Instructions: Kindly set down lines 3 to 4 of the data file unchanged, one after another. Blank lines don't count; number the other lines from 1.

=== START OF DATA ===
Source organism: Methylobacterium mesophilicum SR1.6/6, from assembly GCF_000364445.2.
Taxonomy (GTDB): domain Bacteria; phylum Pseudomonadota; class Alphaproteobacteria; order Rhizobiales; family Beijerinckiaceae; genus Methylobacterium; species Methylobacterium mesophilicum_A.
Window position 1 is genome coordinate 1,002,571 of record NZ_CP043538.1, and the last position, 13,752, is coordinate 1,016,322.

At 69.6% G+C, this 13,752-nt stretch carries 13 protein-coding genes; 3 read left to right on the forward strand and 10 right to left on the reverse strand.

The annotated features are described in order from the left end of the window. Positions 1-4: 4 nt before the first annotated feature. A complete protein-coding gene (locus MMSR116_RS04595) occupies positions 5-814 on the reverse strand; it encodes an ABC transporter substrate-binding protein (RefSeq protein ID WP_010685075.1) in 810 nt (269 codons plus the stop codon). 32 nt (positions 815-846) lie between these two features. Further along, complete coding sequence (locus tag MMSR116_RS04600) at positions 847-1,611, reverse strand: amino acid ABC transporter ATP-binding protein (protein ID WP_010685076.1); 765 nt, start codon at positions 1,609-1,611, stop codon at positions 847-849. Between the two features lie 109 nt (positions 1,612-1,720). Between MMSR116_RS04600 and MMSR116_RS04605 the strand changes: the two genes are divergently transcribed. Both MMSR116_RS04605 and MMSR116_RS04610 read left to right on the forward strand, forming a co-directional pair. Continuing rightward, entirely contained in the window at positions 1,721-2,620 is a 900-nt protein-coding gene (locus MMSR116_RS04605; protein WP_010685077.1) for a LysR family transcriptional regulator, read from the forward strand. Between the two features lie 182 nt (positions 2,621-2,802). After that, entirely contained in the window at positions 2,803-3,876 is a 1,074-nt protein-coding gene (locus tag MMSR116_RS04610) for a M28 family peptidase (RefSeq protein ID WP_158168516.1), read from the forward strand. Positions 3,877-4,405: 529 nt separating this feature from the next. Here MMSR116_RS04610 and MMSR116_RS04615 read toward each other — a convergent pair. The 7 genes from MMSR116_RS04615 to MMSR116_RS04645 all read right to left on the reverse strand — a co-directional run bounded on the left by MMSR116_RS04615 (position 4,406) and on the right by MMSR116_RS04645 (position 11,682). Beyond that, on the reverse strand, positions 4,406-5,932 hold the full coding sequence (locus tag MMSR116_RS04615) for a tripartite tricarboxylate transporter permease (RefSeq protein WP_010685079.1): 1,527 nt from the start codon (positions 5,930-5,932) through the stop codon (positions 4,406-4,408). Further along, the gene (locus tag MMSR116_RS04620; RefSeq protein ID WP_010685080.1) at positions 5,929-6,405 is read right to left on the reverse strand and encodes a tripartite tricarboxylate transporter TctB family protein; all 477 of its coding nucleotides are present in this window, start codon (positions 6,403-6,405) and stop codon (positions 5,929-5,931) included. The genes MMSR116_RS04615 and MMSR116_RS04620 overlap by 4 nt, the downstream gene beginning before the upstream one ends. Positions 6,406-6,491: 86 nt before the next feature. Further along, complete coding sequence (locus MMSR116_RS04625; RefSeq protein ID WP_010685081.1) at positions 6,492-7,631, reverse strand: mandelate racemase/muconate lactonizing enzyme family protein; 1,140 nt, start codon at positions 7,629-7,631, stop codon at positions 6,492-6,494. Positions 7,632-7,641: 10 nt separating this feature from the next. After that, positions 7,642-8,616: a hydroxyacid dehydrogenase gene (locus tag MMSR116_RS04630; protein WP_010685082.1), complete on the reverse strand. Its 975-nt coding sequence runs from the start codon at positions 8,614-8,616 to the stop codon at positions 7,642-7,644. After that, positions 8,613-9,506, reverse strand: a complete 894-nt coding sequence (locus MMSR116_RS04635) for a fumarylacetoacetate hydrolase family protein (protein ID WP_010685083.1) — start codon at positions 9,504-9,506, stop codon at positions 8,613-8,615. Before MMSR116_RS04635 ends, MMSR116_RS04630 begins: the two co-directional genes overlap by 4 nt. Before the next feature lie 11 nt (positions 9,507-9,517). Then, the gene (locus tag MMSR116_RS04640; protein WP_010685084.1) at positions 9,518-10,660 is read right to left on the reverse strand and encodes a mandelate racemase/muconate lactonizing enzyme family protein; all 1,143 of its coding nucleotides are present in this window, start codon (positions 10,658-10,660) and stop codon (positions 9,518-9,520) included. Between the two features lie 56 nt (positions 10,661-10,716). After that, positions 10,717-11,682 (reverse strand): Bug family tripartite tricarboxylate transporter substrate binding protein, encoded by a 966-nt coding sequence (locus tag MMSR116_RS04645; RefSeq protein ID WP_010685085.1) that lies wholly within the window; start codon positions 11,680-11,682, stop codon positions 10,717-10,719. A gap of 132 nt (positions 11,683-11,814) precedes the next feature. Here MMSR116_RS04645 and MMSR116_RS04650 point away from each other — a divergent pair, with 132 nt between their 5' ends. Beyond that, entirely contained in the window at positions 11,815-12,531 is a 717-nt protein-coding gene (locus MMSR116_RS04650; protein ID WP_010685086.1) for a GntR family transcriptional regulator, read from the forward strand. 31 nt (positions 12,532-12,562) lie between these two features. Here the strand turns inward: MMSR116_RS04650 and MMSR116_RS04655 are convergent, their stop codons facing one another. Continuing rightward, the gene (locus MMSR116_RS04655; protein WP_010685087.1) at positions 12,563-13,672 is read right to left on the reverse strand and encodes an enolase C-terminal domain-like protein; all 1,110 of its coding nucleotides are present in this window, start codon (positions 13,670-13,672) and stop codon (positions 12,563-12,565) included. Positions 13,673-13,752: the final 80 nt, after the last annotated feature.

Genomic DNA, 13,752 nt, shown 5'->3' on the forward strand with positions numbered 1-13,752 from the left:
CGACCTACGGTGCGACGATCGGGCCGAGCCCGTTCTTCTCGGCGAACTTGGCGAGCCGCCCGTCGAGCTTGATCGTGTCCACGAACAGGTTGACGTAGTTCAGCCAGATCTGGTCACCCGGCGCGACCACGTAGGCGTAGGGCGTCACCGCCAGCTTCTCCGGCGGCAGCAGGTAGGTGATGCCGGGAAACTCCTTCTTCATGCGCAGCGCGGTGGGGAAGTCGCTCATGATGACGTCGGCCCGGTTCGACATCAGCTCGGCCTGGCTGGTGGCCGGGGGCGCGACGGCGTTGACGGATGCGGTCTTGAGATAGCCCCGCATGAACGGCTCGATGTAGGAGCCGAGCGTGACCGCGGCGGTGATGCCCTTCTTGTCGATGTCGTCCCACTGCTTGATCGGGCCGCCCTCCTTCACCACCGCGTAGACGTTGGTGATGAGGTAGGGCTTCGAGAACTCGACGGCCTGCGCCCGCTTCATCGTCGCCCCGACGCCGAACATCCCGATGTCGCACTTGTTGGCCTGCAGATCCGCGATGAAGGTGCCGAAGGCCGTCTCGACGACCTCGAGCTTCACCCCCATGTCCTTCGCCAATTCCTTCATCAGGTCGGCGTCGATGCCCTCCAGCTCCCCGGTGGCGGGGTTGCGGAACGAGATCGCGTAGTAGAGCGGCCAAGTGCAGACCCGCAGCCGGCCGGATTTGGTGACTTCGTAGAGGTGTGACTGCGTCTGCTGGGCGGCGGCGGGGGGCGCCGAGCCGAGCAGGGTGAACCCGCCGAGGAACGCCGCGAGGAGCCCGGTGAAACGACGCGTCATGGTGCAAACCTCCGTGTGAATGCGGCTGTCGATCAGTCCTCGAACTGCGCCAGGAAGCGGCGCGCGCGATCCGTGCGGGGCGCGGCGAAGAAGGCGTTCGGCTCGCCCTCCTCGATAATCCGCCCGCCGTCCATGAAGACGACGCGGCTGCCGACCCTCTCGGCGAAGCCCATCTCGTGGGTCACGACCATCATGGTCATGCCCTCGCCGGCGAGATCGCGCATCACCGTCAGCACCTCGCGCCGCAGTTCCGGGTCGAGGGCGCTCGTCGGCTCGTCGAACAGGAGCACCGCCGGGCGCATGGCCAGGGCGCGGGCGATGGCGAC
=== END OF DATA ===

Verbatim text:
Window position 1 is genome coordinate 1,002,571 of record NZ_CP043538.1, and the last position, 13,752, is coordinate 1,016,322.

At 69.6% G+C, this 13,752-nt stretch carries 13 protein-coding genes; 3 read left to right on the forward strand and 10 right to left on the reverse strand.